The simplest and most effective way is to randomly ask students questions to sum up or review at the end of class. Use popsicle sticks or something with students’ names written on it so that you can be sure to get each and every student. Ask students for examples and be sure they can explain why the answered the way they did.

7
Let Students Write Notes on the Board
At the end of class or at the beginning of the following class, give each student a board marker and an opportunity to write something that they learned on the board. This can be a fact, rule, or an example. For instance, if we have been studying adjective clauses, Student X might write “A clause = Subject + Verb;” Student Y may write “You use ‘who’ for people and ‘which’ for things;” and Student Z may write “I know the student who wrote this sentence.”
After all students have had a chance, you have a board full of information about what you learned and your students feel as though they have contributed greatly. This is a great time for student collaboration as they help each other write their facts on the board, and you can observe which students are struggling. After all of the facts have been written, as a class you can review and correct any misrepresented information.
Variation: For a faster approach, arrange the students in a circle and toss around a ball or soft object. When the ball comes to them, students must say their fact or example out loud.

8
Concept Mapping
Students learn best when they can associate new material to things they have already learned. Have students reflect on the new topic they’ve learned and ask them to group it or relate it to a previously studied topic or something else they know about English. For example, if they have been learning adjective clauses, they might say how similar adjective clauses look to WH questions because they both use who/where/when/which/whose. Give students create Venn diagrams or concept maps to link related topics or highlight differences between them.

9
Reflection at Home
Often students think they understand while they are in class in the presence of their teacher, but when they go home, they find they didn’t understand everything while trying to do their homework. Have students reflect at home to get a more realistic idea of what they comprehended. They could do a learning journal or you can involve technology. Create anonymous surveys (using sites like surveymonkey.com or the class management site Edmodo) and ask students how they feel about their grasp of the topic.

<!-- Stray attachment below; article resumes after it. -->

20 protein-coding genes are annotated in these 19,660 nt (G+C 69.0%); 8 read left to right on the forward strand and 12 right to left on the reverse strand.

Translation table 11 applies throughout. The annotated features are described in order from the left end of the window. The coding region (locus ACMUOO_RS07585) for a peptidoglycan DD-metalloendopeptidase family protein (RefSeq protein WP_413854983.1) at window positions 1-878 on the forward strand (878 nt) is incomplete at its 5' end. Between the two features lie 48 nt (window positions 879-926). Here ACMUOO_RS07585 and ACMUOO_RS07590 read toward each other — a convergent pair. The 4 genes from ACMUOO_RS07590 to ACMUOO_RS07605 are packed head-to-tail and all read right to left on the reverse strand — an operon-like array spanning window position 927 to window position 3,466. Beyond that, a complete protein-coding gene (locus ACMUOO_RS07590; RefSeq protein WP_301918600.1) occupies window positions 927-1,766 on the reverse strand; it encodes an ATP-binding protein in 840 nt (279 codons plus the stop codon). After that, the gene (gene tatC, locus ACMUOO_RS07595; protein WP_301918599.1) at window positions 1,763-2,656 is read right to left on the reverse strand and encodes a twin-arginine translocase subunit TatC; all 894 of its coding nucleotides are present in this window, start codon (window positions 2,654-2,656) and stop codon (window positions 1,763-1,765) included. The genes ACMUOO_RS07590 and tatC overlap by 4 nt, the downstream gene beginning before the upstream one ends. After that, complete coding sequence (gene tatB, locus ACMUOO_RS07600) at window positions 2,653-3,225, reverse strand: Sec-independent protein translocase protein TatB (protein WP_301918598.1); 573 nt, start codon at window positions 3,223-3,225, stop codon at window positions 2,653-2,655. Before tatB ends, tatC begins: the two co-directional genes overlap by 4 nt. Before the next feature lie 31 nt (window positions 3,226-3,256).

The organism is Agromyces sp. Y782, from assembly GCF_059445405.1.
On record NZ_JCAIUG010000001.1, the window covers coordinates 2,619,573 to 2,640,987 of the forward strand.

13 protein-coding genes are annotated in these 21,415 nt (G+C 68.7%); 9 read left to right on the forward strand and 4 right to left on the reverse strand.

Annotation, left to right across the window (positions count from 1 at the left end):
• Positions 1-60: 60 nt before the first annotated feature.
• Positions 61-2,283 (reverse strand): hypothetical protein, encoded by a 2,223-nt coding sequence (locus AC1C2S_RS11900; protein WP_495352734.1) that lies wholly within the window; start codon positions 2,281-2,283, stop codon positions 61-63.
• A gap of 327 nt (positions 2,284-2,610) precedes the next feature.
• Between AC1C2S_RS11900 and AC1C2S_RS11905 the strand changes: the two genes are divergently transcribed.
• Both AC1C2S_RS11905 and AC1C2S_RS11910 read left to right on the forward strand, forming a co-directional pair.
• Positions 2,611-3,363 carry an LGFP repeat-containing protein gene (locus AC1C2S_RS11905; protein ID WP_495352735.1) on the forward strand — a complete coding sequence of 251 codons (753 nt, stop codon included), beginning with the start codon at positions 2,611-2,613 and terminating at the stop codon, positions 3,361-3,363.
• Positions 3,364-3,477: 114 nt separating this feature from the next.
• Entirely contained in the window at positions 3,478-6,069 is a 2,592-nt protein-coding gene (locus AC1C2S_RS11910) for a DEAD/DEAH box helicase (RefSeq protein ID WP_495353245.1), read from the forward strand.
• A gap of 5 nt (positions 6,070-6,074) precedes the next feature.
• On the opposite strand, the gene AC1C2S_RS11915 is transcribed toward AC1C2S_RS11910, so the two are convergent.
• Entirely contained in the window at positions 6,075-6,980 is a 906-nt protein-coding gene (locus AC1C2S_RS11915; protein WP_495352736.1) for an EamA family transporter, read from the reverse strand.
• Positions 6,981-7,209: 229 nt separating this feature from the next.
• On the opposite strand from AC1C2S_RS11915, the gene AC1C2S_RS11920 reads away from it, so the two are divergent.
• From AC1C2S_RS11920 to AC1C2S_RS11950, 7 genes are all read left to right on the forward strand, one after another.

q
Error Correction / Problemsolving
Pose a problem or editing task on the board or for homework. Instruct students that when they answer, they need to give a stepbystep analysis of what they were thinking when they chose the correct answer, similar to showing your work when doing a math problem. For example, I gave my students this fill in the blank question about adjective clauses: I like Mr. Smith _______________ works down the street. Their task was to choose the correct relative pronoun and punctuation to fill in the blank. An analysis I might expect from a student would look something like this “Mr. Smith is a person => who or that. Mr. Smith is a name => nonessential adjective clause. Nonessential clauses= who (NO that) and comma because it’s extra information so it needs extra punctuation. Final answer= , who.”
This works best if they can explain their solution orally by voice recording (using sites like Voice Thread and their cell phones, iPads, or taking a video on their computer) or talking with students oneonone. However, if students don’t have the technology to record themselves, encourage them to write it out in bullet form.
Even the bestplanned lessons can become ineffective if the students don’t comprehend the material.
Knowing where each of your students is struggling is the key to helping them be successful, even if you’re teaching a large class. Try a few of these ways in your next lesson to see how the material has been received!